HARTFORD, Conn. - Within minutes of the horrific attack on the World Trade Center, Tom Brokaw of NBC News was declaring war on terrorism. On almost every TV channel, references to Pearl Harbor were flying even before the Center towers collapsed.
The daily news has been called the first draft of history. Some people in the media seem eager to turn in their first draft while events are still going on. This is irresponsible reporting and dangerous history.
War fever is never more vicious than when it is unfocused, when the enemy is not yet clearly identified and war aims are not yet spelled out. It is then that civil liberties, human values and democratic institutions are most at risk.
One thing we can sure of: The attacks on the World Trade Center were not another Pearl Harbor. Sept. 11, 2001, was surely, like Dec. 7, 1941, a "day that will live in infamy," in the words of President Roosevelt, and both catastrophes came by air. There the similarities end.
In December 1941, the world had been at war for more than two years. There was never the slightest mystery about who carried out the attack, and a war declaration by the United States was inevitable. Today, it is by no means clear who sent the hijacked planes into their targets or why. And even when the culprits become known, it is by no means clear that war will be the best way to punish and stop them.
The astonishing fact is that the world has been moving away from war. The last decade has witnessed awful carnage in Eastern Europe, Africa and the Middle East, but nothing resembling the nightmares of the past century. The Cold War ended almost without bloodshed 12 years ago. Since then, there has been heartening progress toward global solidarities to confront common problems.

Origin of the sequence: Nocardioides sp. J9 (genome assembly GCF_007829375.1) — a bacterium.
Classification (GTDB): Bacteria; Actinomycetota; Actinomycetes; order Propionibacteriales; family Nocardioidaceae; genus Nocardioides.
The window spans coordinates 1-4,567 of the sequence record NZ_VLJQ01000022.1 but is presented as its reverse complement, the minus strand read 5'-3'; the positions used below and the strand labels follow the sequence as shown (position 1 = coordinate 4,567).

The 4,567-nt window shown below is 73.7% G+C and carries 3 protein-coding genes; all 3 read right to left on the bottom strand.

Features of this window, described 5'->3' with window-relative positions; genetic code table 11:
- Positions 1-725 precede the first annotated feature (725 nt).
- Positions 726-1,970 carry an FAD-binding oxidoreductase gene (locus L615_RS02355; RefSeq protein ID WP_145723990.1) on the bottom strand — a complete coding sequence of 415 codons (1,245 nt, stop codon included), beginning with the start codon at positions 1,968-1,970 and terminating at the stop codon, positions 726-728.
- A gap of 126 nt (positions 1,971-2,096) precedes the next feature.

If we are provoked into war, it will involve none of the massive military campaigns of World War II. It will more resemble a cold war of antagonism always on the edge of hot war, with similar costs: titanic sums of money spent on security, civil liberties curbed, anxiety and paranoia displacing hope and trust, the life of the mind constricted and contorted, and vast opportunities for human betterment lost.
World War I may have the most to teach us. In 1917, acting on the pretext that German submarine attacks had forced the United States into belligerency, President Woodrow Wilson gave up peacemaking efforts and led this country into what he called "a war to end all wars."
Privately, Wilson had darker thoughts about the costs of World War I. The night before he delivered his war message to the Congress, he told a newspaper editor, "Once lead this people into war, and they'll forget there ever was such a thing as tolerance. To fight, you must be brutal and ruthless, and the spirit of ruthless brutality will enter into the very fiber of our national life, infecting Congress, the courts, the policeman on the beat, the man in the street."
Wilson proved prophetic. The country descended into a frenzy of assaults on internal "enemies" that killed the promising reform movements of the prewar years. Two decades after this "war to end all wars," the world plunged into World War II.
The lessons are plain. It is imperative that we resist any rush to revenge for the atrocious attacks on the World Trade Center and the Pentagon. It is imperative that we give ourselves a decent opportunity to interpret the news blasted upon us.
Meditating on the nationalistic hatreds and tragic violence of World War I, William Butler Yeats wrote in a poem called "The Second Coming":
The blood-dimmed tide is loosed, and everywhere
The ceremony of innocence is drowned;
The best lack all conviction, while the worst
Are full of passionate intensity.
People must trust their democratic and humane convictions to prevail against the murderous passions that motivated the attacks of Sept. 11. To think carelessly of war is to risk squandering the promise of the new century.
Eugene E. Leach is a professor of history at Trinity College in Hartford, Conn.; his parents are Pearl Harbor survivors.